Newspaper article The Christian Science Monitor

No-Strings-Attached Love

Newspaper article The Christian Science Monitor

No-Strings-Attached Love

Article excerpt

When I was growing up, my family didn't have money for much more than necessities. Modest presents appeared on holidays, but we never received gifts without a reason.

Except once.

I got my first bicycle one late spring day, a day I'll always remember - not just because I loved the bike (I did), but because it came with no obligation on my parents' part and no expectation on mine.

I was given so much more than a shiny blue two-wheeler that day. This surprise gift brought with it a sweet, sure sense of love that has long outlasted the bike. It was an unforgettable feeling.

For a long time, I looked for ways to recapture the heart- gladdening effect of knowing I'm loved without condition or limit. The hunt for a person, circumstance, or object never satisfied this longing. It was tempting to accept the common view that good is intermittent and unreliable, and that we'll be happiest if our expectations are low.

Then a Bible verse caught my attention. "Every good gift and every perfect gift is from above," states the book of James, "and cometh down from the Father of lights, with whom is no variableness, neither shadow of turning" (1:17).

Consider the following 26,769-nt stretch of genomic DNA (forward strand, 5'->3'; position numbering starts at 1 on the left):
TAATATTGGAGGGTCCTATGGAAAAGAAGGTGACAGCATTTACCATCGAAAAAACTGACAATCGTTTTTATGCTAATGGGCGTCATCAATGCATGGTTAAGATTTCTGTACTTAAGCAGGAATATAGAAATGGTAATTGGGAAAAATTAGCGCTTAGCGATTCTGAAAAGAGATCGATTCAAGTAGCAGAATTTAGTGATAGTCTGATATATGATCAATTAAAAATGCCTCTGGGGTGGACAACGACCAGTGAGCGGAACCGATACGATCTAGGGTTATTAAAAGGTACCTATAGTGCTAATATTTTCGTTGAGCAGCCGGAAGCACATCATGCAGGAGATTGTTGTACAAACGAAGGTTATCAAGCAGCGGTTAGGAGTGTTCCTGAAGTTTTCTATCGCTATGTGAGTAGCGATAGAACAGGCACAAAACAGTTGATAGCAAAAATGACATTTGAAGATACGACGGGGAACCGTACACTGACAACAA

Pondering these words, I realized that I already knew the source of the joy and confidence I was seeking. It was the love of my divine Parent, God.

God is the ultimate source of no-strings-attached love. And His gifts to us are spiritual in nature because He is Spirit, dependable because He is Principle. The Bible describes many of these gifts, including dominion, eternal life, salvation, and grace.

This doesn't mean that we can't enjoy things like bicycles. God's giving doesn't take the form of material objects, but understanding His boundless goodness meets specific needs of all kinds.

Here's an example. A prayerful friend of mine who is a musician and a prayerful man took exception to the widespread expectation that artists by nature struggle financially. …

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